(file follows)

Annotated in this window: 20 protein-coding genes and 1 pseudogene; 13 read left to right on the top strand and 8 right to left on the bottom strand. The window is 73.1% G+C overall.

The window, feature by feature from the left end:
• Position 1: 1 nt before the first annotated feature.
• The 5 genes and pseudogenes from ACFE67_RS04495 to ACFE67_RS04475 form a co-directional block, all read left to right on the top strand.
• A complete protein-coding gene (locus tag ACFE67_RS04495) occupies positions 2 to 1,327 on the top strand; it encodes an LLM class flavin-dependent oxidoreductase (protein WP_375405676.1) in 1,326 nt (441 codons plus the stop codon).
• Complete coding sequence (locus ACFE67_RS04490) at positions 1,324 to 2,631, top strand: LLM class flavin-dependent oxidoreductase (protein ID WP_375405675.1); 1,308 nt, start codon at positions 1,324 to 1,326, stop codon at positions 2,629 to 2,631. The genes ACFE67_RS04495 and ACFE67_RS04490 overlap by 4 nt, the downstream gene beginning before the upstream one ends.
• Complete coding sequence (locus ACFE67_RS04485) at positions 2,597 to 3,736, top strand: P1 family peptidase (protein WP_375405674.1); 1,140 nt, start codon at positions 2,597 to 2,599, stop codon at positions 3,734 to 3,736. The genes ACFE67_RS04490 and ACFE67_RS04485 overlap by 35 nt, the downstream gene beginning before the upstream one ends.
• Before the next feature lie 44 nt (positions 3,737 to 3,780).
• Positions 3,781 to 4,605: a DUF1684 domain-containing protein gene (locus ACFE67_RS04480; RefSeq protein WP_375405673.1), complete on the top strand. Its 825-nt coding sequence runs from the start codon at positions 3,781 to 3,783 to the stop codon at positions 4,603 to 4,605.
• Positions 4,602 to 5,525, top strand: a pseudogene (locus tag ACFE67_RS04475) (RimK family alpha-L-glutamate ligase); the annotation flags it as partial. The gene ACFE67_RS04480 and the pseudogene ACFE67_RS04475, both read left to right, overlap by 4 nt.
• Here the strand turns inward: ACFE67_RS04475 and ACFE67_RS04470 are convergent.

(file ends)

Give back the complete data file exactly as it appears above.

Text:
Annotated in this window: 20 protein-coding genes and 1 pseudogene; 13 read left to right on the top strand and 8 right to left on the bottom strand. The window is 73.1% G+C overall.

The window, feature by feature from the left end:
• Position 1: 1 nt before the first annotated feature.
• The 5 genes and pseudogenes from ACFE67_RS04495 to ACFE67_RS04475 form a co-directional block, all read left to right on the top strand.
• A complete protein-coding gene (locus tag ACFE67_RS04495) occupies positions 2 to 1,327 on the top strand; it encodes an LLM class flavin-dependent oxidoreductase (protein WP_375405676.1) in 1,326 nt (441 codons plus the stop codon).
• Complete coding sequence (locus ACFE67_RS04490) at positions 1,324 to 2,631, top strand: LLM class flavin-dependent oxidoreductase (protein ID WP_375405675.1); 1,308 nt, start codon at positions 1,324 to 1,326, stop codon at positions 2,629 to 2,631. The genes ACFE67_RS04495 and ACFE67_RS04490 overlap by 4 nt, the downstream gene beginning before the upstream one ends.
• Complete coding sequence (locus ACFE67_RS04485) at positions 2,597 to 3,736, top strand: P1 family peptidase (protein WP_375405674.1); 1,140 nt, start codon at positions 2,597 to 2,599, stop codon at positions 3,734 to 3,736. The genes ACFE67_RS04490 and ACFE67_RS04485 overlap by 35 nt, the downstream gene beginning before the upstream one ends.
• Before the next feature lie 44 nt (positions 3,737 to 3,780).
• Positions 3,781 to 4,605: a DUF1684 domain-containing protein gene (locus ACFE67_RS04480; RefSeq protein WP_375405673.1), complete on the top strand. Its 825-nt coding sequence runs from the start codon at positions 3,781 to 3,783 to the stop codon at positions 4,603 to 4,605.
• Positions 4,602 to 5,525, top strand: a pseudogene (locus tag ACFE67_RS04475) (RimK family alpha-L-glutamate ligase); the annotation flags it as partial. The gene ACFE67_RS04480 and the pseudogene ACFE67_RS04475, both read left to right, overlap by 4 nt.
• Here the strand turns inward: ACFE67_RS04475 and ACFE67_RS04470 are convergent.